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Why Read Slave Narratives?

Posted on 01 October 2013 by Barbara Beckwith (329)

I bring an array of books to the People Challenging Racism class I co-lead, offering to loan them during the semester. These books include memoirs by formerly enslaved men and women. But that none of the students – young, old, white or of color – asks to borrow any of these personal accounts of bondage.

I understand their reluctance: I wouldn’t have either, until recently. Yes, I’d read about slavery. But I’d never considered going to the source: the wide range of slave narratives available both in books and online.

My avoidance dates back decades, to the Roots mini-series. I couldn’t watch more than the initial show, so appalled was I by the graphic scenes of whippings, and by a horrific punishment I could never have imagined: metal grills clamped over slaves’ faces that allowed them to neither talk nor eat.

I had also turned away from accounts of the Holocaust. In both cases, I feared that they’d be solely about bondsmen and bondswomen stripped of dignity, agency, and humanity.

My change of heart and mind started with a plaque I noticed in front of a house in my neighborhood in Cambridge (MA). Installed as part of my city’s new African American Heritage Trail, it marked the home of Harriett Jacobs, who, more than 150 years ago, self-published under the pseudonym Linda Brent, a memoir of her enslavement, escape, and life as an emancipated woman.

As a fellow writer, I was intrigued. So I put my qualms aside, and read Jacobs’ Incidents in the Life of a Slave Girl Written by Herself, and then a dozen other books penned by men and women who had endured bondage.

I found that yes, they describe the horror of forced labor, rape, hunger, thirst, 16-hour workdays, illiteracy, and brutality. But they’re also a testament to endurance and resistance.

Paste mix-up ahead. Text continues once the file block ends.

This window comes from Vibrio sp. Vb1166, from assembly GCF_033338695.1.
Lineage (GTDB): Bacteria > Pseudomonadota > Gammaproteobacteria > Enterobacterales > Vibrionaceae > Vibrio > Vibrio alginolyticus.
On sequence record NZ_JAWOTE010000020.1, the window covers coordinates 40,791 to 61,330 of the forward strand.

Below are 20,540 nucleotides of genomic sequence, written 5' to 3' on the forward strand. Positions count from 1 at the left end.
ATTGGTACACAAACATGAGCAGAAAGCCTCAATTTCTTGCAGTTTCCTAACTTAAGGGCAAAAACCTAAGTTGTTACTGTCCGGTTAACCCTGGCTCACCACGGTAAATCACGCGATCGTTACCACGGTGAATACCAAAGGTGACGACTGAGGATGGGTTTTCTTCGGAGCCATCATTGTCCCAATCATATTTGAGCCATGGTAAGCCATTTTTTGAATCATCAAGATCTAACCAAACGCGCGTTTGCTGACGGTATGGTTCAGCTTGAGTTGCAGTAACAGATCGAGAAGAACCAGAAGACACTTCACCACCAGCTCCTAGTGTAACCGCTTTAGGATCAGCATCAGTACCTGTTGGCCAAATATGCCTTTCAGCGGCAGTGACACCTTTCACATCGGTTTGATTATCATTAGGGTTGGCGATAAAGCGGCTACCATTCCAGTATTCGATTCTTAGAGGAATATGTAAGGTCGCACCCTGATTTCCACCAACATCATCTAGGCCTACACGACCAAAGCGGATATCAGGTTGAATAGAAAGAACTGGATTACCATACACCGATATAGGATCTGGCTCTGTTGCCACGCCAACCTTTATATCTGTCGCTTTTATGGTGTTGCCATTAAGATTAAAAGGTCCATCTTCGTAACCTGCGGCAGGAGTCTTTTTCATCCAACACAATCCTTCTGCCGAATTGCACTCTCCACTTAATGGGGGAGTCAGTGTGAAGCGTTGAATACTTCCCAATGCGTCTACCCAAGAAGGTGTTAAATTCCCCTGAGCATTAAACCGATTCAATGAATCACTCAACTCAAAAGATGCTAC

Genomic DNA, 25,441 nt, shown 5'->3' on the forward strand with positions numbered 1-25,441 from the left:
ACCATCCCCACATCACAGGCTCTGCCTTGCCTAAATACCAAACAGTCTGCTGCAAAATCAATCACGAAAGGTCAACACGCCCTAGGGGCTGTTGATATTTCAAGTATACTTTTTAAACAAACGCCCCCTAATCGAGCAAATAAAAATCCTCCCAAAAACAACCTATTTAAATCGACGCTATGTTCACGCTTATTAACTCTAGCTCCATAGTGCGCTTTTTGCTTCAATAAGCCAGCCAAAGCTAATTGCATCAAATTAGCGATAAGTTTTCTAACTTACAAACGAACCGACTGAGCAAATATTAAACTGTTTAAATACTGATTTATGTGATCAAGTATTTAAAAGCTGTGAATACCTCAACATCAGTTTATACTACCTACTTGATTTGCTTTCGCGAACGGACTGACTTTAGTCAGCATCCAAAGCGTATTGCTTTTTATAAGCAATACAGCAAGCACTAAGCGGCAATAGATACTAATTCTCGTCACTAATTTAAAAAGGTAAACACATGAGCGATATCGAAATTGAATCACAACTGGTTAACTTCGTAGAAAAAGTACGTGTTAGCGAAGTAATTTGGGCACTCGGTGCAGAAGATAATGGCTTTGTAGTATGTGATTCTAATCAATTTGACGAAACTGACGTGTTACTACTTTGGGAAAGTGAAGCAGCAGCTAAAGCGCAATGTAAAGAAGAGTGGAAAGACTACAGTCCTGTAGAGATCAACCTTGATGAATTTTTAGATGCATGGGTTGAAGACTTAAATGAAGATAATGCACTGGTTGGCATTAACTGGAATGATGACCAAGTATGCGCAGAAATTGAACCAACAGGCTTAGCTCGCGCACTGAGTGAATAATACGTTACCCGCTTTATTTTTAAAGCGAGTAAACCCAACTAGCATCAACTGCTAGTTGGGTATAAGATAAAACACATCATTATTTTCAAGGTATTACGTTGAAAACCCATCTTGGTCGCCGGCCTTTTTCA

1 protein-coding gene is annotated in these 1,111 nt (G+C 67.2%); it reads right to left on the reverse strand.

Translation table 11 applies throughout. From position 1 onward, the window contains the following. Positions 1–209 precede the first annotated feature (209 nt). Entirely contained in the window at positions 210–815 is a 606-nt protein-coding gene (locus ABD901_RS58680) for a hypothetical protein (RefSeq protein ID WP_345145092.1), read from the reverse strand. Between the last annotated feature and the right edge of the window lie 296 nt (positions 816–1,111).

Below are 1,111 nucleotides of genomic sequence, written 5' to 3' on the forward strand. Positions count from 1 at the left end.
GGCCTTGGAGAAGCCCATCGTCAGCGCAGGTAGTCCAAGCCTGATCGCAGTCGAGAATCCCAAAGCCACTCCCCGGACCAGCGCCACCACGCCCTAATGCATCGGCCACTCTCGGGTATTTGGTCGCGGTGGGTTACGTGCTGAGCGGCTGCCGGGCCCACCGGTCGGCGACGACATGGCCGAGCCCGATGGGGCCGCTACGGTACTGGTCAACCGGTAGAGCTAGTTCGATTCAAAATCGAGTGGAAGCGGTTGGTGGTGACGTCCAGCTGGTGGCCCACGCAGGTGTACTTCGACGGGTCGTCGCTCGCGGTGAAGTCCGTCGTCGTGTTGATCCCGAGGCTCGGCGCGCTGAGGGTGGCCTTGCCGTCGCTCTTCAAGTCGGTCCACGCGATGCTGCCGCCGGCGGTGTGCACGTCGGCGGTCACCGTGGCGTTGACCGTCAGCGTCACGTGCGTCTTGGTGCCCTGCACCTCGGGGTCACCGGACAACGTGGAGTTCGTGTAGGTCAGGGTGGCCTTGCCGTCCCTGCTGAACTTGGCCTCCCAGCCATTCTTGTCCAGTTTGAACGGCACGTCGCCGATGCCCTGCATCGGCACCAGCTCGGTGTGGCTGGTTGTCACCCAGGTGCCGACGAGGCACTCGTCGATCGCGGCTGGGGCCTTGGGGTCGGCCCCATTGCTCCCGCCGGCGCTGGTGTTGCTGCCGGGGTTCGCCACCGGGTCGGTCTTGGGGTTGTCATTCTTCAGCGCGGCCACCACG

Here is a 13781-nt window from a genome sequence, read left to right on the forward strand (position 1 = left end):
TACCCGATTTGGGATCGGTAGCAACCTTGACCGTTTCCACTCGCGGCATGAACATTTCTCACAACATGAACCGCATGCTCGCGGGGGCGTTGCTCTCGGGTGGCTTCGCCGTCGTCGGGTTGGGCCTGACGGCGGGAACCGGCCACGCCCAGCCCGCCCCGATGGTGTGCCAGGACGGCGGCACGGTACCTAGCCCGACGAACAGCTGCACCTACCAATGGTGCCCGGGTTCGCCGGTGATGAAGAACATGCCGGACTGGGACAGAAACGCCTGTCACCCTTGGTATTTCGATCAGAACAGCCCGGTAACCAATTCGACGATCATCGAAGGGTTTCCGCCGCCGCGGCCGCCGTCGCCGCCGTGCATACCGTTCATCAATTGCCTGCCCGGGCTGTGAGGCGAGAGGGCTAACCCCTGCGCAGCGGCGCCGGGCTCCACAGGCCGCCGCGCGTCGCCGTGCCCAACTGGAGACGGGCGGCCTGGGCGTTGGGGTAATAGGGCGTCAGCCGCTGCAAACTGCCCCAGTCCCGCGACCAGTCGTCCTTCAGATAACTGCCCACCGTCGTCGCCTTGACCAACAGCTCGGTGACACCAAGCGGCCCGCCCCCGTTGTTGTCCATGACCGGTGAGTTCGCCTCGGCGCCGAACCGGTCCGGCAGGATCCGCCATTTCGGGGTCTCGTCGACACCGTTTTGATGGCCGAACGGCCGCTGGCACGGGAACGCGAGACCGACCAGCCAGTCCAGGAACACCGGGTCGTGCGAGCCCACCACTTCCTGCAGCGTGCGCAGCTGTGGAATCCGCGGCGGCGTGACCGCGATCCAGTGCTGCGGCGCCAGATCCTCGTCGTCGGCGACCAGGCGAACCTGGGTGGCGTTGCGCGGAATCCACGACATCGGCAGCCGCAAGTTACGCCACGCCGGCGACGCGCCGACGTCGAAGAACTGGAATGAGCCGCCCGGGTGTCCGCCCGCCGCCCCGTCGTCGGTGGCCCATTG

Jacobs wrote about being sexually harassed by her owner, a common oppression that was rarely acknowledged. It caused her to flee, hiding in the nearby home of her emancipated grandmother. For seven years, she stayed in its attic crawl space, watching her children at play, and writing decoy letters to be conveyed to New York City and re-mailed back South so that her master would think she’d reached a free state. She eventually did escape by boat to the North, although her owners continued to pursue her.

The wives of slave owners come off little better than their husbands in these “fugitive slave” memoirs. Jacobs was regularly beaten by her master’s wife, who blamed her simply for being the object of her husband’s lust. Wives often insisted that children born of such unions be sold to far away plantations. Many would use imagined infractions as an excuse to whip any slave their husbands forced into sex.

Each man or woman who owned slaves had a choice to treat them well or harshly. Frederick Douglass learned a few letters of the alphabet from his mistress until her husband told her to stop. Douglass then turned to Baltimore street urchins, trading pieces of bread for lessons and using Tom Sawyer-worthy stratagems. He’d declare: “I can write better than you can” and then copy whatever words they wrote down.

To my surprise, enslaved people not only found ways to educate themselves, they also often boldly fought back against abuse, despite the risk. Douglass, after resisting a severe whipping by a “slave breaker” overseer, bested his oppressor in a two-hour struggle and was never beaten again. The experience, he wrote, “rekindled the few expiring embers of freedom, and revived within me a sense of my own manhood.”
His memoir, Narrative of the Life of Frederick Douglass an American Slave, is now considered an American classic.